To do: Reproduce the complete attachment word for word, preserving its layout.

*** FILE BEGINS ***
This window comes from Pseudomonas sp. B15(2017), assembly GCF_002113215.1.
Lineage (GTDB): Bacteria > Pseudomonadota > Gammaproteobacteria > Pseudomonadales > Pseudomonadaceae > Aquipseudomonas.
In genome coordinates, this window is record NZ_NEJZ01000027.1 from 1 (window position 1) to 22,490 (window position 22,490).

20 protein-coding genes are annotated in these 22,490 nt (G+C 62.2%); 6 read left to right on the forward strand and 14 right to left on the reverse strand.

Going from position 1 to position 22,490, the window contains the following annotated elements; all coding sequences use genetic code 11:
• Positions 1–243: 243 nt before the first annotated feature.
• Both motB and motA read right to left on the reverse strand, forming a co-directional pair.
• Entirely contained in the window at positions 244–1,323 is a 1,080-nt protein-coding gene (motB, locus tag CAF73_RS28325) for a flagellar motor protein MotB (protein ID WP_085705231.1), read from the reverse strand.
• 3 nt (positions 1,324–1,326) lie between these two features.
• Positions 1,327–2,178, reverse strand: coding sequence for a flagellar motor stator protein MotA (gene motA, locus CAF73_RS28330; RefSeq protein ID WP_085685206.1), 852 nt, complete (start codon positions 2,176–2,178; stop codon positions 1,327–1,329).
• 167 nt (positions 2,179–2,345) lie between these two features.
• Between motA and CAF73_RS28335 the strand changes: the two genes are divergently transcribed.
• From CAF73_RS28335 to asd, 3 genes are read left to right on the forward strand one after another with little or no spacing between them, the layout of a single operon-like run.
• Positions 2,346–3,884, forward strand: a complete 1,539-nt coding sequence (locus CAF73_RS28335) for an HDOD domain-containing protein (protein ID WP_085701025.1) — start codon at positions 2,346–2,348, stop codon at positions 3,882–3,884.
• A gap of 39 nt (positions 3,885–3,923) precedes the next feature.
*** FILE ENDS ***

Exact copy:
This window comes from Pseudomonas sp. B15(2017), assembly GCF_002113215.1.
Lineage (GTDB): Bacteria > Pseudomonadota > Gammaproteobacteria > Pseudomonadales > Pseudomonadaceae > Aquipseudomonas.
In genome coordinates, this window is record NZ_NEJZ01000027.1 from 1 (window position 1) to 22,490 (window position 22,490).

20 protein-coding genes are annotated in these 22,490 nt (G+C 62.2%); 6 read left to right on the forward strand and 14 right to left on the reverse strand.

Going from position 1 to position 22,490, the window contains the following annotated elements; all coding sequences use genetic code 11:
• Positions 1–243: 243 nt before the first annotated feature.
• Both motB and motA read right to left on the reverse strand, forming a co-directional pair.
• Entirely contained in the window at positions 244–1,323 is a 1,080-nt protein-coding gene (motB, locus tag CAF73_RS28325) for a flagellar motor protein MotB (protein ID WP_085705231.1), read from the reverse strand.
• 3 nt (positions 1,324–1,326) lie between these two features.
• Positions 1,327–2,178, reverse strand: coding sequence for a flagellar motor stator protein MotA (gene motA, locus CAF73_RS28330; RefSeq protein ID WP_085685206.1), 852 nt, complete (start codon positions 2,176–2,178; stop codon positions 1,327–1,329).
• 167 nt (positions 2,179–2,345) lie between these two features.
• Between motA and CAF73_RS28335 the strand changes: the two genes are divergently transcribed.
• From CAF73_RS28335 to asd, 3 genes are read left to right on the forward strand one after another with little or no spacing between them, the layout of a single operon-like run.
• Positions 2,346–3,884, forward strand: a complete 1,539-nt coding sequence (locus CAF73_RS28335) for an HDOD domain-containing protein (protein ID WP_085701025.1) — start codon at positions 2,346–2,348, stop codon at positions 3,882–3,884.
• A gap of 39 nt (positions 3,885–3,923) precedes the next feature.